Ignore summons at your own peril, Senate warns governors

Sunday May 12 2019

Senate Public Accounts and Investment Committee chairman Moses Kajwang during House proceedings on July 31, 2018. He has warned governors who skip Senate summons of dire consequences. PHOTO | FILE | NATION MEDIA GROUP


A show of might looms between governors and senators after the upper House dared the county bosses to skip summons to answer audit queries on the 2017/2018 financial year.

Senate Public Accounts Committee (PAC) on Sunday warned governors against skipping summons that is set to establish how counties spent their funds.


PAC Chairman Moses Kajwang’ warned that governors who will skip the summons of dire consequences.

He, however, did not disclose the kind of action Senate will take against county bosses who fail to show up to answer audit queries.

“Failure to appear before the Senate Public Accounts Committee shall attract the consequences spelt out in the Section 19 of the Parliamentary Powers and Privileges Act,” Mr Kajwang’ told governors.


This comes after the Council of Governors (CoG) said it was against Senators grilling its members.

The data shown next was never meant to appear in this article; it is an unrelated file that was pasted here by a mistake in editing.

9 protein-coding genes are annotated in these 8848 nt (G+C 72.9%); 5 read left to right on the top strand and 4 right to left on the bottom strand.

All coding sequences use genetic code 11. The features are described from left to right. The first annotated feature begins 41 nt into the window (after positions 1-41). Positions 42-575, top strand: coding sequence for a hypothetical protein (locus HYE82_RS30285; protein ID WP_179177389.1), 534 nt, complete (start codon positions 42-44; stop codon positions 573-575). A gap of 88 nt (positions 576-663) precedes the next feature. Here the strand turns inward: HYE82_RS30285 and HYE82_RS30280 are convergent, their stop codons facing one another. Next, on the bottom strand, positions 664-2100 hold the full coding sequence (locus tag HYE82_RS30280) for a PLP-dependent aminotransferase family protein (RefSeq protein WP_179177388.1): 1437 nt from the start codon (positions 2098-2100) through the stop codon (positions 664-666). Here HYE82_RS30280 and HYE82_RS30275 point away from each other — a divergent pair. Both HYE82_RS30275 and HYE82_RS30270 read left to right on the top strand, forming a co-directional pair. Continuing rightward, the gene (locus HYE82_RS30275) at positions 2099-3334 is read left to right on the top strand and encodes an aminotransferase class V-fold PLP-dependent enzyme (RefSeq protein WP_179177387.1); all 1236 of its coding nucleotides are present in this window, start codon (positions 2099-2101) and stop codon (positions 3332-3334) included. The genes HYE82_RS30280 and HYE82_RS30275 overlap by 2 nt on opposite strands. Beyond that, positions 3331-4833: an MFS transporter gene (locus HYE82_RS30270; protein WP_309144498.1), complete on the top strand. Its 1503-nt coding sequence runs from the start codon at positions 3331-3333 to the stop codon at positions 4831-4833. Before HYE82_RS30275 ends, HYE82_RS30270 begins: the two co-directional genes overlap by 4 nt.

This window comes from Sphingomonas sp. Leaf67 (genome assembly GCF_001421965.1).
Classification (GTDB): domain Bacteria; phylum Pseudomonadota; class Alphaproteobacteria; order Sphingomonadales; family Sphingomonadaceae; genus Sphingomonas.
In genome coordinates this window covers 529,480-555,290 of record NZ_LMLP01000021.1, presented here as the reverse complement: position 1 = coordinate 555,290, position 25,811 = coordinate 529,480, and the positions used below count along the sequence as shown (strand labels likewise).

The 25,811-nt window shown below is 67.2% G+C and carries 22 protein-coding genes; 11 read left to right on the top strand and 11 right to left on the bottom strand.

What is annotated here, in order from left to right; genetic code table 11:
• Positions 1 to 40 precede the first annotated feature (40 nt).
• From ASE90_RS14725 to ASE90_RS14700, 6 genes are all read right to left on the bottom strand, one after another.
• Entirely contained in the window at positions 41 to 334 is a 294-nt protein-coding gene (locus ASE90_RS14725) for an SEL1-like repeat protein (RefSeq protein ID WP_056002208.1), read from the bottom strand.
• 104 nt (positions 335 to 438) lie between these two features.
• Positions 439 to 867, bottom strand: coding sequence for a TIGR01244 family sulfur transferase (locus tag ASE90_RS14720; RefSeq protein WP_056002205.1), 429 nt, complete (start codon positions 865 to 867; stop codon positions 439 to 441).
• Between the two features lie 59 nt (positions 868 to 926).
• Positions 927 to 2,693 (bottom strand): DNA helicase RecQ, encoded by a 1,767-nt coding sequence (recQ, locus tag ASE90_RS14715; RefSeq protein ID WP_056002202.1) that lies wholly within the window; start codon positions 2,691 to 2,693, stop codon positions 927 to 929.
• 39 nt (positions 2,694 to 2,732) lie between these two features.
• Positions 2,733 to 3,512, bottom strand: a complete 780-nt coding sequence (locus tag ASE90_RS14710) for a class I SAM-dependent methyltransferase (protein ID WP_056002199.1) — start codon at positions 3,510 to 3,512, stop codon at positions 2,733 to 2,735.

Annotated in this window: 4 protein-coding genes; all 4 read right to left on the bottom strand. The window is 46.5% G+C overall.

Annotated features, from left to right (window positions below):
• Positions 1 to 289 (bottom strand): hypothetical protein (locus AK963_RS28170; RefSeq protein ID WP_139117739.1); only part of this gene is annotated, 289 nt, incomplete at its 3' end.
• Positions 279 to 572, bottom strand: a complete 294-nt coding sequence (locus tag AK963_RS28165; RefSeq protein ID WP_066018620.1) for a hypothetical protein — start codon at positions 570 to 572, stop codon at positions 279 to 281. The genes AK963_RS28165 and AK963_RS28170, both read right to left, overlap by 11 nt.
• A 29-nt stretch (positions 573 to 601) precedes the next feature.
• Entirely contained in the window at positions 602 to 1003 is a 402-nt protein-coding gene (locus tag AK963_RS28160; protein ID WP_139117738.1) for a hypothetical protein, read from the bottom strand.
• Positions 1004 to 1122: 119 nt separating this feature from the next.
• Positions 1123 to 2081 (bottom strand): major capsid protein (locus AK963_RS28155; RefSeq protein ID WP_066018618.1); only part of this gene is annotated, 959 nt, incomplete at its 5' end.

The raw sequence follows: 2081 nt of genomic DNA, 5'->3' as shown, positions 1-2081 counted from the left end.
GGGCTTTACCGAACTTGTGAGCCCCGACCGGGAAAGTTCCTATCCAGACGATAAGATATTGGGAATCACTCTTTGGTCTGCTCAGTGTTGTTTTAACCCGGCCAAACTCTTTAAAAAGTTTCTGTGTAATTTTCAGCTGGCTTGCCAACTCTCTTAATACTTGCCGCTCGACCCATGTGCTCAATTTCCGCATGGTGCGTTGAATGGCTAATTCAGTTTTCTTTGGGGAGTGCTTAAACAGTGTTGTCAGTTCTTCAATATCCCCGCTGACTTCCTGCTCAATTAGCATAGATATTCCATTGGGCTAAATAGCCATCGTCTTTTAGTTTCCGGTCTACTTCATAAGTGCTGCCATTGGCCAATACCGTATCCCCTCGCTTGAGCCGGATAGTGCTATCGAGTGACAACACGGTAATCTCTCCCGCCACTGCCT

READ: Kiambu spending: Budget office rejects Waititu’s list

The CoG told its members to boycott the summons over claims that the report from the office of the Auditor General had several errors including claims that counties spent funds in activities meant for the national government.


CoG chairman Wycliffe Oparanya told the county bosses not to attend the sittings chaired by Mr Kajwang’ until investigations are conducted to establish the truth behind the errors in the financials reports.

READ: How counties spent billions on State projects

The Kakamega governor argued that the National Treasury admitted that the budget execution reports for the counties in question had errors that indicated that national government programmes, including allocation of funds for State House functions and the South Sudan peace process.


Some of the counties being investigated are Kakamega, Kwale, Lamu, Nyamira and Samburu.

However, the Senate argued that the said errors will not stop them from telling Kenyans how public funds are utilised. 

“Any party with reservations on county reports by the Auditor General has the opportunity to address these before the Senate or relevant county assembly and not in churches and media briefings,” Mr Kajwang said.